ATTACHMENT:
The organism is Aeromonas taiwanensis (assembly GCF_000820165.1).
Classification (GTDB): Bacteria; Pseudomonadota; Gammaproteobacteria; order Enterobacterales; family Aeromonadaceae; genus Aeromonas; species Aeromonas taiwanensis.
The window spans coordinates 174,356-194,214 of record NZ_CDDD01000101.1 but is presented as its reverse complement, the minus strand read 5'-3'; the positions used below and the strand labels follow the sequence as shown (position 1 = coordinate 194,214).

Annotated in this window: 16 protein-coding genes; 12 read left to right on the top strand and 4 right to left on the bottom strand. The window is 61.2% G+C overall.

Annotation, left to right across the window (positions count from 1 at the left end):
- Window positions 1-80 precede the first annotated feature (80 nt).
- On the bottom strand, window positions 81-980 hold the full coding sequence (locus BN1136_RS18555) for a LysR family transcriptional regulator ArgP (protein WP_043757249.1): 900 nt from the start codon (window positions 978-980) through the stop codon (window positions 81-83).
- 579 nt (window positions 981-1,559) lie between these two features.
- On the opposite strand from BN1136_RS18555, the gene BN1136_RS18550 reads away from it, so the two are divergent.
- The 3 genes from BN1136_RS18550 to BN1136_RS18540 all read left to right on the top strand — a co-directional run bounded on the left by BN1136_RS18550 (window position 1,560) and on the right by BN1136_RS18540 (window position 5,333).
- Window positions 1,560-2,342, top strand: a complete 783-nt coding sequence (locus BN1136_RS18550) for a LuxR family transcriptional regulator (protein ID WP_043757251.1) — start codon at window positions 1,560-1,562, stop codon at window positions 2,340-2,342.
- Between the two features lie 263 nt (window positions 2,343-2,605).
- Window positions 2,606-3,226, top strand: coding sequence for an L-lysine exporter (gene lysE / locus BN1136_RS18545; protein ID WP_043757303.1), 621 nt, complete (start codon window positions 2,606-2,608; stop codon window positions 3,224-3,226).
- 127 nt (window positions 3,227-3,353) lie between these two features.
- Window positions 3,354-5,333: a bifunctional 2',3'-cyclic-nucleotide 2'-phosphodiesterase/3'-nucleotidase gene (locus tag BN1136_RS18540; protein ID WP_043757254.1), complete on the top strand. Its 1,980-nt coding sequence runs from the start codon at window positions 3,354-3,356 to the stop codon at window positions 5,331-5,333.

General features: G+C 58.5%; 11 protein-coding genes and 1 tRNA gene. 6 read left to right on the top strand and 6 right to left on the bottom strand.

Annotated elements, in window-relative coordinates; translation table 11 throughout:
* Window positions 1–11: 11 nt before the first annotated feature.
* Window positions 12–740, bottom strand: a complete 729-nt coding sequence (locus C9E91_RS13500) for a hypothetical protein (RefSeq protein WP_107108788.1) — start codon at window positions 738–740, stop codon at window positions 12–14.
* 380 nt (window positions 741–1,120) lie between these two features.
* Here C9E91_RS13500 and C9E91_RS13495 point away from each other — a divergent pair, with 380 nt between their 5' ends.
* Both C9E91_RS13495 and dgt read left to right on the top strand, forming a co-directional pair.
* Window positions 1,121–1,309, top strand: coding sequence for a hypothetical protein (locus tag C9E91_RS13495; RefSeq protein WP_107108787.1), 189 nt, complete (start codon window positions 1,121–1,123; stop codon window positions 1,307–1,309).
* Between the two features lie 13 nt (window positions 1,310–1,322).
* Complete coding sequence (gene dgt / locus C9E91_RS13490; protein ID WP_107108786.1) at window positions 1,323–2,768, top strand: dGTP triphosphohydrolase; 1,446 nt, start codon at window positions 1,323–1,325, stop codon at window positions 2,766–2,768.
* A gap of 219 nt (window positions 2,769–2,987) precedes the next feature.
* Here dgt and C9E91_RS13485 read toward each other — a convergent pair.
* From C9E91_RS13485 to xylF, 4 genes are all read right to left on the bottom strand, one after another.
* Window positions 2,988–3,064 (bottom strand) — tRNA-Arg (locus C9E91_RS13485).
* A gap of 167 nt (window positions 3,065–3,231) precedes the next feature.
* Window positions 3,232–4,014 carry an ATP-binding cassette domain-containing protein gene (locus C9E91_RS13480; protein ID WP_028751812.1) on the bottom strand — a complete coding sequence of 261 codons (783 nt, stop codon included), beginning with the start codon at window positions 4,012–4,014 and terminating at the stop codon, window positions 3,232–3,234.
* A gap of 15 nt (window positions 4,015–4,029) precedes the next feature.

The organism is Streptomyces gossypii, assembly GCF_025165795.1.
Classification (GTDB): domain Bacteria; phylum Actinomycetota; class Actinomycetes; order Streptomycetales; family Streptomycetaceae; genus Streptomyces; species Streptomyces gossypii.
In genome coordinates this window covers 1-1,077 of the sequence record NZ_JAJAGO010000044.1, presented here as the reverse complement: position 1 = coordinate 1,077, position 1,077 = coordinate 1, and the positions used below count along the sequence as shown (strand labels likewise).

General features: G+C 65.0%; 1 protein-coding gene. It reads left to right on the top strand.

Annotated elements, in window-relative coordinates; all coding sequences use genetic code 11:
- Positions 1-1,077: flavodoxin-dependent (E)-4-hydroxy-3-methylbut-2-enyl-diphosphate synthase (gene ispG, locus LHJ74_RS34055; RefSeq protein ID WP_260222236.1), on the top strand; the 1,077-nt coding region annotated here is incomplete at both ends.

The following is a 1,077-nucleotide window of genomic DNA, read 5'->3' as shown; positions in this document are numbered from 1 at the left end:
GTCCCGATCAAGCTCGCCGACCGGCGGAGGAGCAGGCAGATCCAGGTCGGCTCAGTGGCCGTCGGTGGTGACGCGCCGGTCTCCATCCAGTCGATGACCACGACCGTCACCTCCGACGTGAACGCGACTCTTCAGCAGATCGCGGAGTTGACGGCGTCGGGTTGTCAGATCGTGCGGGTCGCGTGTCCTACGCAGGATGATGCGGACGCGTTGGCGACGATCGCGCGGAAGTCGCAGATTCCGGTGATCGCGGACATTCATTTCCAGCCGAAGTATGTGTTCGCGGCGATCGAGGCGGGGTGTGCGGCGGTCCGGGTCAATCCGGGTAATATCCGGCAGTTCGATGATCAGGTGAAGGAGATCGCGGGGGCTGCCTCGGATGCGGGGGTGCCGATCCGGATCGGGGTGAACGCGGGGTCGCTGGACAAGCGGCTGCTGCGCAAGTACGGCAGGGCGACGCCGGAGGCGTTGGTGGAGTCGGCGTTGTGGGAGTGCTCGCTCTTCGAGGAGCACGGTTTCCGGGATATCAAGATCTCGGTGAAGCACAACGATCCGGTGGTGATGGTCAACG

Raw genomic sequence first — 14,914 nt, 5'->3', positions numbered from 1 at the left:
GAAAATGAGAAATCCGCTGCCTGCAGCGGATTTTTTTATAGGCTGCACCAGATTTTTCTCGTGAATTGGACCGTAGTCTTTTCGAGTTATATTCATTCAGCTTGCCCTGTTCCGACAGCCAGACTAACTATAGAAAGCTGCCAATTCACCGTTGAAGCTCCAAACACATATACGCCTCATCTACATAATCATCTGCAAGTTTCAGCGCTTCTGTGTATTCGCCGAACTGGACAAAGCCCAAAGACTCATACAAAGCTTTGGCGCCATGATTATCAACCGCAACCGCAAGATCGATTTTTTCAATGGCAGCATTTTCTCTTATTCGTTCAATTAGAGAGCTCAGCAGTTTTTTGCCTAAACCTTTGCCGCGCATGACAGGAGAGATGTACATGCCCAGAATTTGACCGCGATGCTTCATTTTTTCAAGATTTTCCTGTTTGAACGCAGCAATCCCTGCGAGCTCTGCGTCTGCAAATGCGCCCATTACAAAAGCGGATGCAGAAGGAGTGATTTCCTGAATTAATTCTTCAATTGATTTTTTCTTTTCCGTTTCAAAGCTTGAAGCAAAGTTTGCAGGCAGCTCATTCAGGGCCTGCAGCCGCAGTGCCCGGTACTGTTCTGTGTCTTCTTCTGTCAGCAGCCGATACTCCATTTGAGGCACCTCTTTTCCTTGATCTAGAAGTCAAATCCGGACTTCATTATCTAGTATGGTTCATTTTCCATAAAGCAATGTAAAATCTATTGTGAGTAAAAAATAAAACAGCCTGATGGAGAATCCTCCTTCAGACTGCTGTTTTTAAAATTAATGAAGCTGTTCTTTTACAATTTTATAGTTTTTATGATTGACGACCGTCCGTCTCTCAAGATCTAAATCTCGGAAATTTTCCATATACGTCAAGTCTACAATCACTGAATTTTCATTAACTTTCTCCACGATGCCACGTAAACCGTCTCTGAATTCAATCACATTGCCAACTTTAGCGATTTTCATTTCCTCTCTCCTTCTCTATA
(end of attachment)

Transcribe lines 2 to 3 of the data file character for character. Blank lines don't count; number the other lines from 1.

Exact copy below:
Classification (GTDB): Bacteria; Pseudomonadota; Gammaproteobacteria; order Enterobacterales; family Aeromonadaceae; genus Aeromonas; species Aeromonas taiwanensis.
The window spans coordinates 174,356-194,214 of record NZ_CDDD01000101.1 but is presented as its reverse complement, the minus strand read 5'-3'; the positions used below and the strand labels follow the sequence as shown (position 1 = coordinate 194,214).